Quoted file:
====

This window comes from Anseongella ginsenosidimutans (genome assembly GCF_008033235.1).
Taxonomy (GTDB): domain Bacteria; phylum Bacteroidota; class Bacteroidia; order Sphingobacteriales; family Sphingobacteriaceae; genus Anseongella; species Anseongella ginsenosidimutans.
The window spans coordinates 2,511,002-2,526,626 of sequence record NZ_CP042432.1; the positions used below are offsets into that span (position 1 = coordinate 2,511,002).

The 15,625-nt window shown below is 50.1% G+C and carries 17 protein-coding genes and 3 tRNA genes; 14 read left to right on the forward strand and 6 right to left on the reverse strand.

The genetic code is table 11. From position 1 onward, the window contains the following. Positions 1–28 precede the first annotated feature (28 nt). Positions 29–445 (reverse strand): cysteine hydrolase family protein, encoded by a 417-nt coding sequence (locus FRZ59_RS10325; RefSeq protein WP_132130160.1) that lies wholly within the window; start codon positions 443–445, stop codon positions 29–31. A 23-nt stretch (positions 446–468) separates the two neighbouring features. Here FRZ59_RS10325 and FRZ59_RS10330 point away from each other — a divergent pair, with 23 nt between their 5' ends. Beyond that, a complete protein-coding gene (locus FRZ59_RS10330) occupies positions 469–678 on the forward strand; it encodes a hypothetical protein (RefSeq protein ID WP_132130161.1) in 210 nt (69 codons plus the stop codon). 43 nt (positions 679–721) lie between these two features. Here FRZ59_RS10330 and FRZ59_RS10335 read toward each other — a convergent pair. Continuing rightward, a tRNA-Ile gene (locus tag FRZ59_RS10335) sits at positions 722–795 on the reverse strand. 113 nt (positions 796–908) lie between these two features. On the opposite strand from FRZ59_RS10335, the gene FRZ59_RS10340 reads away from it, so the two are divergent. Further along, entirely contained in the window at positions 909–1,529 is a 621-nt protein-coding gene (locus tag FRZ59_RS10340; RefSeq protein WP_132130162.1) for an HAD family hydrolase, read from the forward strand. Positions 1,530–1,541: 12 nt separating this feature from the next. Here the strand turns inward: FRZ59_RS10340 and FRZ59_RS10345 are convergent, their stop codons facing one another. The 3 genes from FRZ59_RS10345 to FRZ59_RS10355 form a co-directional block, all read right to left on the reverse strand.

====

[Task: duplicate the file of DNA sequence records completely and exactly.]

This window comes from Anseongella ginsenosidimutans (genome assembly GCF_008033235.1).
Taxonomy (GTDB): domain Bacteria; phylum Bacteroidota; class Bacteroidia; order Sphingobacteriales; family Sphingobacteriaceae; genus Anseongella; species Anseongella ginsenosidimutans.
The window spans coordinates 2,511,002-2,526,626 of sequence record NZ_CP042432.1; the positions used below are offsets into that span (position 1 = coordinate 2,511,002).

The 15,625-nt window shown below is 50.1% G+C and carries 17 protein-coding genes and 3 tRNA genes; 14 read left to right on the forward strand and 6 right to left on the reverse strand.

The genetic code is table 11. From position 1 onward, the window contains the following. Positions 1–28 precede the first annotated feature (28 nt). Positions 29–445 (reverse strand): cysteine hydrolase family protein, encoded by a 417-nt coding sequence (locus FRZ59_RS10325; RefSeq protein WP_132130160.1) that lies wholly within the window; start codon positions 443–445, stop codon positions 29–31. A 23-nt stretch (positions 446–468) separates the two neighbouring features. Here FRZ59_RS10325 and FRZ59_RS10330 point away from each other — a divergent pair, with 23 nt between their 5' ends. Beyond that, a complete protein-coding gene (locus FRZ59_RS10330) occupies positions 469–678 on the forward strand; it encodes a hypothetical protein (RefSeq protein ID WP_132130161.1) in 210 nt (69 codons plus the stop codon). 43 nt (positions 679–721) lie between these two features. Here FRZ59_RS10330 and FRZ59_RS10335 read toward each other — a convergent pair. Continuing rightward, a tRNA-Ile gene (locus tag FRZ59_RS10335) sits at positions 722–795 on the reverse strand. 113 nt (positions 796–908) lie between these two features. On the opposite strand from FRZ59_RS10335, the gene FRZ59_RS10340 reads away from it, so the two are divergent. Further along, entirely contained in the window at positions 909–1,529 is a 621-nt protein-coding gene (locus tag FRZ59_RS10340; RefSeq protein WP_132130162.1) for an HAD family hydrolase, read from the forward strand. Positions 1,530–1,541: 12 nt separating this feature from the next. Here the strand turns inward: FRZ59_RS10340 and FRZ59_RS10345 are convergent, their stop codons facing one another. The 3 genes from FRZ59_RS10345 to FRZ59_RS10355 form a co-directional block, all read right to left on the reverse strand.